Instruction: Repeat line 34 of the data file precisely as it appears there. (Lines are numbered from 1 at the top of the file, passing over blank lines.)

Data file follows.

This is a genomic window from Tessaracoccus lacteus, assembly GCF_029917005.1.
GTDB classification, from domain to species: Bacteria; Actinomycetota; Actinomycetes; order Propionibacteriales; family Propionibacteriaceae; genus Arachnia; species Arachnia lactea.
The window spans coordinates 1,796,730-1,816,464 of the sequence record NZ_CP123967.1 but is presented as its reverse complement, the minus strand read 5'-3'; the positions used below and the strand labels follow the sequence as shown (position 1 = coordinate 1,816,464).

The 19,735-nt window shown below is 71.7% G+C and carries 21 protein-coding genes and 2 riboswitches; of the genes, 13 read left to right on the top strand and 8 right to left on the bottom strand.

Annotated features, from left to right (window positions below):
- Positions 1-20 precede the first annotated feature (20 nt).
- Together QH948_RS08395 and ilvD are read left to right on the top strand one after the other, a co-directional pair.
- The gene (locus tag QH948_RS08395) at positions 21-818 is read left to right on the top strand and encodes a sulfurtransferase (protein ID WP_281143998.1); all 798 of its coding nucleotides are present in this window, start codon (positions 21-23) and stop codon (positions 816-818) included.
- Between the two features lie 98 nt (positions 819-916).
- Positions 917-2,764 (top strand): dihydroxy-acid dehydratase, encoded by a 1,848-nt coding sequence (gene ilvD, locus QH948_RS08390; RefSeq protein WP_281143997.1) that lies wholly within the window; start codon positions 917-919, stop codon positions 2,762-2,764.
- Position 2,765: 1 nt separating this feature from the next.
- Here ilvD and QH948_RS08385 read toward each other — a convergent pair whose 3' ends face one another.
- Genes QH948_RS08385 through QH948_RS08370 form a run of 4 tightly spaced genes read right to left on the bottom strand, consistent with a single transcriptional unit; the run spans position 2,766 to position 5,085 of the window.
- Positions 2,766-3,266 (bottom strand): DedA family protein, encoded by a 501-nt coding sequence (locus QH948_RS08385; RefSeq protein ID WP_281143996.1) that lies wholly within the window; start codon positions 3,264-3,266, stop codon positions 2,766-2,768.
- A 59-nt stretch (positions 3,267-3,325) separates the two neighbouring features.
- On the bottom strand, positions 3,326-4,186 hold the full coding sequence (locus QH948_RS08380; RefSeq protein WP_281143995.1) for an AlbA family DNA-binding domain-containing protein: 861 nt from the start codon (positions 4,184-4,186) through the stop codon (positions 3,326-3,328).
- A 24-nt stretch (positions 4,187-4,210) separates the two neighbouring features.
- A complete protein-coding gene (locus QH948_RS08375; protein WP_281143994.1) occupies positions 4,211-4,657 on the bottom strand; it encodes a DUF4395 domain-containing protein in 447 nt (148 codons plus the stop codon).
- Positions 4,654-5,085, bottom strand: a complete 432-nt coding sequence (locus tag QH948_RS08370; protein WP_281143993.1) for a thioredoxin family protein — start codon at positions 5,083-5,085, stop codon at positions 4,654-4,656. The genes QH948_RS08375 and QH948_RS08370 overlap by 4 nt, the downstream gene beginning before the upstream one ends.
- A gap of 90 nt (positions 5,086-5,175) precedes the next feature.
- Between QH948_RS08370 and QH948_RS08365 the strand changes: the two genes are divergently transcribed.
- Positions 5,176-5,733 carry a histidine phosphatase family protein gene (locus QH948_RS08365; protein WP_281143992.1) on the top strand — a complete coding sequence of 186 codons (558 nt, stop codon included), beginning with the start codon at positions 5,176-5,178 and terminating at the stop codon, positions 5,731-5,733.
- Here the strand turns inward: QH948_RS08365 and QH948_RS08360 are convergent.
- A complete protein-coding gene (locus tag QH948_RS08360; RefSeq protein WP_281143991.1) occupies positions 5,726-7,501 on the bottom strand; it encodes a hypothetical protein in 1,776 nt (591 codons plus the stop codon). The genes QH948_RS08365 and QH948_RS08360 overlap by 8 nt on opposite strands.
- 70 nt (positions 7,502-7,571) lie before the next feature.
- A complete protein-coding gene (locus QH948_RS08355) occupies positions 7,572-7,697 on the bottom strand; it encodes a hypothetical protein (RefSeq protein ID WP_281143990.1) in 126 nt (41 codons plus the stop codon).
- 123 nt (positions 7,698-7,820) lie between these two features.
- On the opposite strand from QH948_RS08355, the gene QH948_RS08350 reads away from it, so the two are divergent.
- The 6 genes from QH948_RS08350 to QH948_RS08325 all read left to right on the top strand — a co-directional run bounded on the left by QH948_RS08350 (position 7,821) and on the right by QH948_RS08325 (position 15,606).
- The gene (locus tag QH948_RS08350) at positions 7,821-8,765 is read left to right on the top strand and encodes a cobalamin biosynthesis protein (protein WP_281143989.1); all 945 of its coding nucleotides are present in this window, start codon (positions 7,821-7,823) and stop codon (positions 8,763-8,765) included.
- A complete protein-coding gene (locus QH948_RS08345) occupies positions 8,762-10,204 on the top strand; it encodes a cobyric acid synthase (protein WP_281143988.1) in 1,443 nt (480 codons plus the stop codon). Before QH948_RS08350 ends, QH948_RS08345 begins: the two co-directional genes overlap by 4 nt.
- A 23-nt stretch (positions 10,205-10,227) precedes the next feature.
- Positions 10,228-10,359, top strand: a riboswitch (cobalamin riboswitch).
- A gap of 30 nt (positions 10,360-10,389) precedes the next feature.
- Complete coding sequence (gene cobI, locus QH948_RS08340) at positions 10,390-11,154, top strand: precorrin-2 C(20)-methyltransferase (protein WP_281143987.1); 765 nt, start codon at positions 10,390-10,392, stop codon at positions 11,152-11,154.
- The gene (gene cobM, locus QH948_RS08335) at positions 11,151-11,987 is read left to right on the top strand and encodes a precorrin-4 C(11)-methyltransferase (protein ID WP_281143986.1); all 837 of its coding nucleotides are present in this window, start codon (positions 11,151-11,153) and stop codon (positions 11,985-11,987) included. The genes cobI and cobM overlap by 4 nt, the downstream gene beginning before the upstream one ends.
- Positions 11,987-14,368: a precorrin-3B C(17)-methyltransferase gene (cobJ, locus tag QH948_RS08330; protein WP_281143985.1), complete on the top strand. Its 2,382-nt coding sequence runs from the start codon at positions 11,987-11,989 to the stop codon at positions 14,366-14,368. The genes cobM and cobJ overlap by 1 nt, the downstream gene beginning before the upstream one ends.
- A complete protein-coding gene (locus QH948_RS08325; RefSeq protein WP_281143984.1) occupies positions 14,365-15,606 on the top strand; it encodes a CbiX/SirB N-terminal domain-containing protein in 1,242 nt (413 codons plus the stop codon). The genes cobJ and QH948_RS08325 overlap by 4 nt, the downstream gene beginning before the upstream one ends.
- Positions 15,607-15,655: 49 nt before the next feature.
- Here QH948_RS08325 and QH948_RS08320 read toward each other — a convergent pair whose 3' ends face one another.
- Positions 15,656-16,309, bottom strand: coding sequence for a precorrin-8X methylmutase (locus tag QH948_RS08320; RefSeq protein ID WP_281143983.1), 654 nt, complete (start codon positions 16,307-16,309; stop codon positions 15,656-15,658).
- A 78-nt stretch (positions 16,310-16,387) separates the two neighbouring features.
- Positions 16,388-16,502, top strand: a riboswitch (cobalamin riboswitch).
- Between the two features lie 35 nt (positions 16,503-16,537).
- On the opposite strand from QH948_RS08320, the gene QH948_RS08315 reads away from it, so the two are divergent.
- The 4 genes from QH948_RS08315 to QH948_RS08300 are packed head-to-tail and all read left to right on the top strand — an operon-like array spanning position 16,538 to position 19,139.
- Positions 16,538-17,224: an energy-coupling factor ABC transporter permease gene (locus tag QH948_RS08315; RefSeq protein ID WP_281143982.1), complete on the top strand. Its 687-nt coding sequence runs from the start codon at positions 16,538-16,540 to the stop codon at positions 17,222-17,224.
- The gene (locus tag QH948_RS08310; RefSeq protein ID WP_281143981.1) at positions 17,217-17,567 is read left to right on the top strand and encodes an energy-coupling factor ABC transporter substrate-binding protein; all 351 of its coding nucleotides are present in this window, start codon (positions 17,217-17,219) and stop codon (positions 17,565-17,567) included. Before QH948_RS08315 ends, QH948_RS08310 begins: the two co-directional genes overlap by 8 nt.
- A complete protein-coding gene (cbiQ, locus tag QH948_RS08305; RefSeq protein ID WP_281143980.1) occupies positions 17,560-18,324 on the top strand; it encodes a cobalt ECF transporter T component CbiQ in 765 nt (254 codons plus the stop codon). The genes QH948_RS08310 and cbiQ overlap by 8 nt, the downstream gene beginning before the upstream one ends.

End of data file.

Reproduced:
- A gap of 30 nt (positions 10,360-10,389) precedes the next feature.